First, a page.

The Farm to Building project is a design/build research pathway that seeks to investigate material geographies, their trade routes, and direct supply chain mechanisms.

By using minimally processed earth- and fiber-based materials, we substantially reduce the transportation, chemical treatments, excess manufacturing, warehouse storage, and intermediary storages that are inextricably intertwined with conventional highly-processed materials.

Manifested as a GSAPP workshop in summer 2022, this project asks the following questions: How might we rethink the act of building from a specification of objects based on the externalization of human labor and ecological extraction with an architectural process that not only engages these metabolic flows, but actually designs them?

In doing so, can architects begin to see buildings and their construction materials not as static assemblages, frozen in time, but as unending flows of matter and energy, forever tethered to the places from which they have been borrowed, the people who have both shaped and been shaped by them, and the places they might go? If students learn to see building this way, will they find opportunities to not only minimize ecological or human harm but discover the potential for metabolic sustenance, labor equity, and community solidarity through processes of making?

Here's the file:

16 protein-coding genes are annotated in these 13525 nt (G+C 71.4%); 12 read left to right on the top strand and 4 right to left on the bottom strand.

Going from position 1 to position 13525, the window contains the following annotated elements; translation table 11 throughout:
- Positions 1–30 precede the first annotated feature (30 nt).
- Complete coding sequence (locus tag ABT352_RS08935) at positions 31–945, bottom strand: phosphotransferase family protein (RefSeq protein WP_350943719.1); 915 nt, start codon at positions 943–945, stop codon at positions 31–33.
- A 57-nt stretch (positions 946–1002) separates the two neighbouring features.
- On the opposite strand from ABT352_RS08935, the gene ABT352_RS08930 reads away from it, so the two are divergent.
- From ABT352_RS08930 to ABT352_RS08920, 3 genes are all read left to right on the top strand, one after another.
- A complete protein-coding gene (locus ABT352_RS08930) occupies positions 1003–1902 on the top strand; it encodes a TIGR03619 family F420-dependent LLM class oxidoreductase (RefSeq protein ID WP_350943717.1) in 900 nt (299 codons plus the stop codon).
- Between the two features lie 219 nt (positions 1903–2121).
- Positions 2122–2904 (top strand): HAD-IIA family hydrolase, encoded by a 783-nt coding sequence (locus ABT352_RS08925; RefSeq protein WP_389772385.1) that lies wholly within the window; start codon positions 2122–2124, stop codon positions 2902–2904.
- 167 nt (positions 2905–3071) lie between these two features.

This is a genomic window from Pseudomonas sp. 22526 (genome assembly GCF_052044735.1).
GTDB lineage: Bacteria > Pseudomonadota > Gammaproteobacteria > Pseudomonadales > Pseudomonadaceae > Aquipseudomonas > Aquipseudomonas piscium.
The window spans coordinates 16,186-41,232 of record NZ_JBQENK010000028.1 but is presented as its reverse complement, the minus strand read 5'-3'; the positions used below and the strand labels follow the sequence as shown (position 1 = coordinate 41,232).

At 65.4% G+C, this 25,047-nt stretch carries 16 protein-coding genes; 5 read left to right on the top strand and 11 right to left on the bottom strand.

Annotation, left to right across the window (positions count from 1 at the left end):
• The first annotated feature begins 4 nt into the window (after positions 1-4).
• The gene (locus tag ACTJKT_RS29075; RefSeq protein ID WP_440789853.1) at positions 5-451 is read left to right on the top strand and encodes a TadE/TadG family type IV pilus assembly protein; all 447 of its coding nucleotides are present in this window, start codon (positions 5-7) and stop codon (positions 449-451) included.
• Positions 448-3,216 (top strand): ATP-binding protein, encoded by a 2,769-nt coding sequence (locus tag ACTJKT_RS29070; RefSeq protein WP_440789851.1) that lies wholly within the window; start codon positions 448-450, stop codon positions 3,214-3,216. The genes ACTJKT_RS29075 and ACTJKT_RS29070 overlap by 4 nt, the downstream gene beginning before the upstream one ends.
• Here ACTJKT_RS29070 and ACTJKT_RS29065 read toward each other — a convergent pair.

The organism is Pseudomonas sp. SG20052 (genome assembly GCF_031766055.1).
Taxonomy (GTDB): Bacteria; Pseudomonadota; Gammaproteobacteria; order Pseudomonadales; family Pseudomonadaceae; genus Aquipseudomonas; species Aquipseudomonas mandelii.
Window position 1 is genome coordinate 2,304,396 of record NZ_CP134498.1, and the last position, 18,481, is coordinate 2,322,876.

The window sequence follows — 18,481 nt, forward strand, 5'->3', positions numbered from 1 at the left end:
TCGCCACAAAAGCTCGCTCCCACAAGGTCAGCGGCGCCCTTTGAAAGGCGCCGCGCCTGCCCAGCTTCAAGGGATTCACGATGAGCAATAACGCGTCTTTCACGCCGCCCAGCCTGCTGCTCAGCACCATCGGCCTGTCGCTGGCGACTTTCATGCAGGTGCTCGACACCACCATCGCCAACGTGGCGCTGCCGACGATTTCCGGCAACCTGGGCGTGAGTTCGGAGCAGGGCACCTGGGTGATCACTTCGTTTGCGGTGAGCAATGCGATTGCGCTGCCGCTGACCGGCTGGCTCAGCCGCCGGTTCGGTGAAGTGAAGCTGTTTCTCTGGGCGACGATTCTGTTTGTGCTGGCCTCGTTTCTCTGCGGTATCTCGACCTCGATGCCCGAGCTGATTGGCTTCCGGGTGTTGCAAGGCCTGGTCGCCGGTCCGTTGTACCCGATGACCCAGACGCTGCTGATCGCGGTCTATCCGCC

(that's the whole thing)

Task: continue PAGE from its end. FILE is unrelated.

This immersive design-build workshop offered students experience in utilizing natural, untreated, raw earth-based construction techniques while creating a small-scale pavilion on Columbia University’s grounds. Students investigated the localities of Farm to Building processes, situating and coupling movements of material extraction, procurement, transportation, and labor as functions of site-specific urban metabolism in the City of New York.
The installation process was studied and documented through plans, maps, and diagrams made by students to assess the locality of the constituent materials, their extraction, and transportation, associated human labor, and embodied carbon

Summer 2022 – ongoing
Lamont-Doherty Earth Observatory
Tommy Schaperkotter, Lola Ben-Alo, Sami Akkach, Lorenz Kastner
Zina Berrada, Fukunda Mbaru, Wenjing Xu, Shuyang Huang, Xiyu Li
Grace Schleck, Penmai Chongtou, Lynnette Widder
Organic Recycling, Tomczak Excavating, JD Backhoe, Stateside Forming, Tulnoy Lumber, Durante Rentals
location support:
Prof. Maureen Raym, The Dean and the administrative staff at Lamont Doherty Earth Observatory, including Janice Savage and Angela LoPiccolo
Florianne A. Jacques, Lola Ben-Alon, Sami Akkach, Lorenz Kastner